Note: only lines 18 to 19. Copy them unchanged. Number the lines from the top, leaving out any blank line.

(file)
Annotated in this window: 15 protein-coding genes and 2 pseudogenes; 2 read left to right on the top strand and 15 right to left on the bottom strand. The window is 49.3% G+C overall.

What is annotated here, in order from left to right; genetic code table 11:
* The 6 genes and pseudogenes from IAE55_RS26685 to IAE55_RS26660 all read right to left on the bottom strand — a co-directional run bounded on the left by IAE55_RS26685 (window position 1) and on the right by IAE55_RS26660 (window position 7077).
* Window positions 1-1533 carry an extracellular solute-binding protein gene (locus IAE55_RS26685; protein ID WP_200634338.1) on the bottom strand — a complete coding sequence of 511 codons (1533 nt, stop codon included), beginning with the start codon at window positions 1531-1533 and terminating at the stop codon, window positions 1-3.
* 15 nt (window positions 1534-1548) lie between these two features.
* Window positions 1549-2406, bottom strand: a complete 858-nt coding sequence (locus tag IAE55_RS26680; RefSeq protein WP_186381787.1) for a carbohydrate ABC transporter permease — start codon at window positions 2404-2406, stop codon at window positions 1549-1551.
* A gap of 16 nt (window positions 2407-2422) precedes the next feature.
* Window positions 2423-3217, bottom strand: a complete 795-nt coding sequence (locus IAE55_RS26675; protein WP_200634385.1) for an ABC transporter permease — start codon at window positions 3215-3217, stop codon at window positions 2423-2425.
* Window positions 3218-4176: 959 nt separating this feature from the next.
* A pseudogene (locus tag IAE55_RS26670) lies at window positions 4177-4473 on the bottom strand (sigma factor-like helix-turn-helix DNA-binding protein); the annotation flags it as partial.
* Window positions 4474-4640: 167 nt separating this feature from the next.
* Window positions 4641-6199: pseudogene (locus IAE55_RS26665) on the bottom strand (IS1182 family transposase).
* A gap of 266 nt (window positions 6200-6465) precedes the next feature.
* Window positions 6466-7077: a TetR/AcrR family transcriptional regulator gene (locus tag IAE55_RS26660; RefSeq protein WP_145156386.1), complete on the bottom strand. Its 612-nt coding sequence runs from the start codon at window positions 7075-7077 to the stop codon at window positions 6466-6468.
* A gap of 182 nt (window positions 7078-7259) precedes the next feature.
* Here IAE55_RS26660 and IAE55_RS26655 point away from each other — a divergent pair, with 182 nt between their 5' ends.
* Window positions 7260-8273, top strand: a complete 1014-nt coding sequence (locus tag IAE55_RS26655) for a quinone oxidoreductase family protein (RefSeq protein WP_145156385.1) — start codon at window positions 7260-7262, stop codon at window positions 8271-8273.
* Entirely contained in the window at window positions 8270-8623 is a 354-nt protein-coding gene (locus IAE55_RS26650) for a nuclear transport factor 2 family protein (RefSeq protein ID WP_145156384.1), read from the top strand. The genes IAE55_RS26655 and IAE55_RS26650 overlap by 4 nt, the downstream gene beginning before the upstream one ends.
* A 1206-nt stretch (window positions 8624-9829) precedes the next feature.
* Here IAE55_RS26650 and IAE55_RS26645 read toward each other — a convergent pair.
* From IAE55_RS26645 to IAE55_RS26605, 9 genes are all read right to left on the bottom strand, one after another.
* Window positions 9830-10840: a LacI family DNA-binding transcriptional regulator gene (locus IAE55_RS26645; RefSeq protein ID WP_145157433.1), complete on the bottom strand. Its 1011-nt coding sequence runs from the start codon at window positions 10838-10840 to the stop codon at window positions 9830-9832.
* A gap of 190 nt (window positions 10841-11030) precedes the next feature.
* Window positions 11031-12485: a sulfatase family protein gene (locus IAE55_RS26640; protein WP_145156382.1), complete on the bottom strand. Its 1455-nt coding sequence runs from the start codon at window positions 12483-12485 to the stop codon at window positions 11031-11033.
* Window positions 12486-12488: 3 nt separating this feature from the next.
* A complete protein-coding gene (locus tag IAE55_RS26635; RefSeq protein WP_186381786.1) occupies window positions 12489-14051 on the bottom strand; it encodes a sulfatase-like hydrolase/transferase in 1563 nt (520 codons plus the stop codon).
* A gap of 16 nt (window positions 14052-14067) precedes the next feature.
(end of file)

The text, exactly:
* Entirely contained in the window at window positions 8270-8623 is a 354-nt protein-coding gene (locus IAE55_RS26650) for a nuclear transport factor 2 family protein (RefSeq protein ID WP_145156384.1), read from the top strand. The genes IAE55_RS26655 and IAE55_RS26650 overlap by 4 nt, the downstream gene beginning before the upstream one ends.
* A 1206-nt stretch (window positions 8624-9829) precedes the next feature.